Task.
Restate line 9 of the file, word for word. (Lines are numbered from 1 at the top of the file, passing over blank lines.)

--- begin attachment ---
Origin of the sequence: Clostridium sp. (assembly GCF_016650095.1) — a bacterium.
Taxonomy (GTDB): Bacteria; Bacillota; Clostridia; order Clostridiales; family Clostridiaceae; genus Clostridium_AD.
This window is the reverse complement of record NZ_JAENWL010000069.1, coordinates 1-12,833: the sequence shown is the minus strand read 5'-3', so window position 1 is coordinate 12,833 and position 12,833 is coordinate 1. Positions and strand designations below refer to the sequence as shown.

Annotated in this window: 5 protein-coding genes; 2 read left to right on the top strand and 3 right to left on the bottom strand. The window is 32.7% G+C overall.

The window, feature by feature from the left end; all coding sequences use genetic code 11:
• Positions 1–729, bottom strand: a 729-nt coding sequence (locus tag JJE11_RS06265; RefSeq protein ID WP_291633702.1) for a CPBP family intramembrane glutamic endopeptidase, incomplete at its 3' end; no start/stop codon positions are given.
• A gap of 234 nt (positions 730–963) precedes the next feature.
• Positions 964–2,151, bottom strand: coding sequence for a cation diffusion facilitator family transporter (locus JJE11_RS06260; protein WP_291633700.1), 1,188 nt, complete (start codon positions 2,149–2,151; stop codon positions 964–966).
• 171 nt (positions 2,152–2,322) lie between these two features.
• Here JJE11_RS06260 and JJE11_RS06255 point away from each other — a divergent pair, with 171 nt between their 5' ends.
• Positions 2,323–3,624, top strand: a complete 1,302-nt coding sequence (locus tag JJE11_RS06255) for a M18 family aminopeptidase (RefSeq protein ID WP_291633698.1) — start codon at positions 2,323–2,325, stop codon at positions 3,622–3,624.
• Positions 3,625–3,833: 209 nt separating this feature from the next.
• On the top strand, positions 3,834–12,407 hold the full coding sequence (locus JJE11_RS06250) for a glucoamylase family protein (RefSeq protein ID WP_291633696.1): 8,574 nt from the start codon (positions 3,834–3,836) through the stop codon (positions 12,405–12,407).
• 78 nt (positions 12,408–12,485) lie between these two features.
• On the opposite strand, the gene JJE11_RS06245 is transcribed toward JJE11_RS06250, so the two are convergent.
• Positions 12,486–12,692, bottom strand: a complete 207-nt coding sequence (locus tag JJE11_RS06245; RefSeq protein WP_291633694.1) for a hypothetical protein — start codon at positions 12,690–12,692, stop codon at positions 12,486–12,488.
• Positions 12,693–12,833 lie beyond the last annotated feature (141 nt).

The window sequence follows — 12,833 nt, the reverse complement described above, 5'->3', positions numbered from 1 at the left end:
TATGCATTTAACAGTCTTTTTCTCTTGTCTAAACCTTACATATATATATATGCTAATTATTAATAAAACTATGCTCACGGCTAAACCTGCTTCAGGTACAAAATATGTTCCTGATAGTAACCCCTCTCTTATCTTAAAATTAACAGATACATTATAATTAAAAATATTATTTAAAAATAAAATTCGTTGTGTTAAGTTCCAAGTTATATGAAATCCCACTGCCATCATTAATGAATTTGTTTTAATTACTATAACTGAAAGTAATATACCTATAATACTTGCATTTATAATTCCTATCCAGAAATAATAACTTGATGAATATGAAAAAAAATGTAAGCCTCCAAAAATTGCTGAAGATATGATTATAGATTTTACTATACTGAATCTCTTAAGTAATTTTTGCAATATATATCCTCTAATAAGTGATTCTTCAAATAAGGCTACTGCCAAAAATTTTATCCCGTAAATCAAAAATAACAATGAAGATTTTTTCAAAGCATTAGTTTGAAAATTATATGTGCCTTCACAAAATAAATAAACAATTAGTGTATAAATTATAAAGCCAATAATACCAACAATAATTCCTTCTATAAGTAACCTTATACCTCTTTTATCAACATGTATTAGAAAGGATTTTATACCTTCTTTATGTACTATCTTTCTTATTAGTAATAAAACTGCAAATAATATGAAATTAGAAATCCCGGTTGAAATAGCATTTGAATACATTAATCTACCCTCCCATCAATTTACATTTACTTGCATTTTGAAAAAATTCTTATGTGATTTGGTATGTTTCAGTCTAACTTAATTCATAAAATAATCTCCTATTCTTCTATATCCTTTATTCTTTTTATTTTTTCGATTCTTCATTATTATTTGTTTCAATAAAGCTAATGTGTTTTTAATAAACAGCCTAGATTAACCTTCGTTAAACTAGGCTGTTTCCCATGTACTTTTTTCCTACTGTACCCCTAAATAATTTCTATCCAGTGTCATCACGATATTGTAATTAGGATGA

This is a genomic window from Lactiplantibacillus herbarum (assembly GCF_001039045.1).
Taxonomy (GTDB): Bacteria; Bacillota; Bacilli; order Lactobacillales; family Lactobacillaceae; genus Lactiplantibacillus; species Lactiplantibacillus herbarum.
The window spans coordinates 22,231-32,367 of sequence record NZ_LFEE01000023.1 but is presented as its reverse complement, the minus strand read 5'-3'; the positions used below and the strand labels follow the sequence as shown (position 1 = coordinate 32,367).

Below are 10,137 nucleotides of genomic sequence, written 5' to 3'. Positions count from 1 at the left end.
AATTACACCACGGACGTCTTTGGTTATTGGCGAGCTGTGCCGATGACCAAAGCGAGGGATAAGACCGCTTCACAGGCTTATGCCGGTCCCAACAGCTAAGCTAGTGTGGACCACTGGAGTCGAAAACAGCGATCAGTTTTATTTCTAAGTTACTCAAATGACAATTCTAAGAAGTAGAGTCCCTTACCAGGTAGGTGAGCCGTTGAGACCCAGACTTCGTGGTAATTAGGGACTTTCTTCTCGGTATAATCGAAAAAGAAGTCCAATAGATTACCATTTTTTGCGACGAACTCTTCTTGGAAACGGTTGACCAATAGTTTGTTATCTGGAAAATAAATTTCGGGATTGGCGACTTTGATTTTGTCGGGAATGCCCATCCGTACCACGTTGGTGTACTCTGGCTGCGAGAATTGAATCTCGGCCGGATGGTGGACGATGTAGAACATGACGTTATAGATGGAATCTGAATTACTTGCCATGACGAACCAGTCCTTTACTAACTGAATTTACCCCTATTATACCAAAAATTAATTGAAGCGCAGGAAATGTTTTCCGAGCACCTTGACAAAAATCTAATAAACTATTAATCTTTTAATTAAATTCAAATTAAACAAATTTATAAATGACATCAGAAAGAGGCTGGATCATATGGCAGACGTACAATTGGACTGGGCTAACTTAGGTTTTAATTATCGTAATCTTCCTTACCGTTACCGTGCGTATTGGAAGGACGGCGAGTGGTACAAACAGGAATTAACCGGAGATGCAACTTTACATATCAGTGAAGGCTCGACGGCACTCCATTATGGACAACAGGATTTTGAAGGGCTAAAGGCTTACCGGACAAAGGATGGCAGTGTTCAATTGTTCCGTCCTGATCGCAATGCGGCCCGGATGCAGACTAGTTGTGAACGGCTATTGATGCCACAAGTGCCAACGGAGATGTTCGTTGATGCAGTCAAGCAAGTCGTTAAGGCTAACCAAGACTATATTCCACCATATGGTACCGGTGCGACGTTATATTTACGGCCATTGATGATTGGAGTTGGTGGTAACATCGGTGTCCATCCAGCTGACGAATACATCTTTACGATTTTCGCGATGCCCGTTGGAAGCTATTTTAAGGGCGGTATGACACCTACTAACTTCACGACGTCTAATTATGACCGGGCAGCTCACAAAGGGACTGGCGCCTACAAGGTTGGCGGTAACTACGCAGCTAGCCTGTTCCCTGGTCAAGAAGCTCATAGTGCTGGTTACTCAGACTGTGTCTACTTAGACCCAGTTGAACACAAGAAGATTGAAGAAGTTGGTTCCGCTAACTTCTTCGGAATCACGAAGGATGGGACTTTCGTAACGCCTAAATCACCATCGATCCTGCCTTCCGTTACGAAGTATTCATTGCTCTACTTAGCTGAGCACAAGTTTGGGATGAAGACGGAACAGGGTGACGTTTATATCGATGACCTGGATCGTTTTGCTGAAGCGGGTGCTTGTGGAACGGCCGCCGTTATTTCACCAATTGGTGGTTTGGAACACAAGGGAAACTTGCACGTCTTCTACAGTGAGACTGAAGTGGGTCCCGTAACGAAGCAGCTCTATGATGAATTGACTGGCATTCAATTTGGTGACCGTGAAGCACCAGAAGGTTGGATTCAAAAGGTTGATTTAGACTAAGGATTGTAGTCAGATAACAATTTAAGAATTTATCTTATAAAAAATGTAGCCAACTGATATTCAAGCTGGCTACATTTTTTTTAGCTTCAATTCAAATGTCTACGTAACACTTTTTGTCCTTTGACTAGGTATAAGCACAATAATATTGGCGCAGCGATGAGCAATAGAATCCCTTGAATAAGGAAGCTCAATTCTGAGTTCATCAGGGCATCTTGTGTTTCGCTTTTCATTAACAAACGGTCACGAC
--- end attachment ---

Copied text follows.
• 171 nt (positions 2,152–2,322) lie between these two features.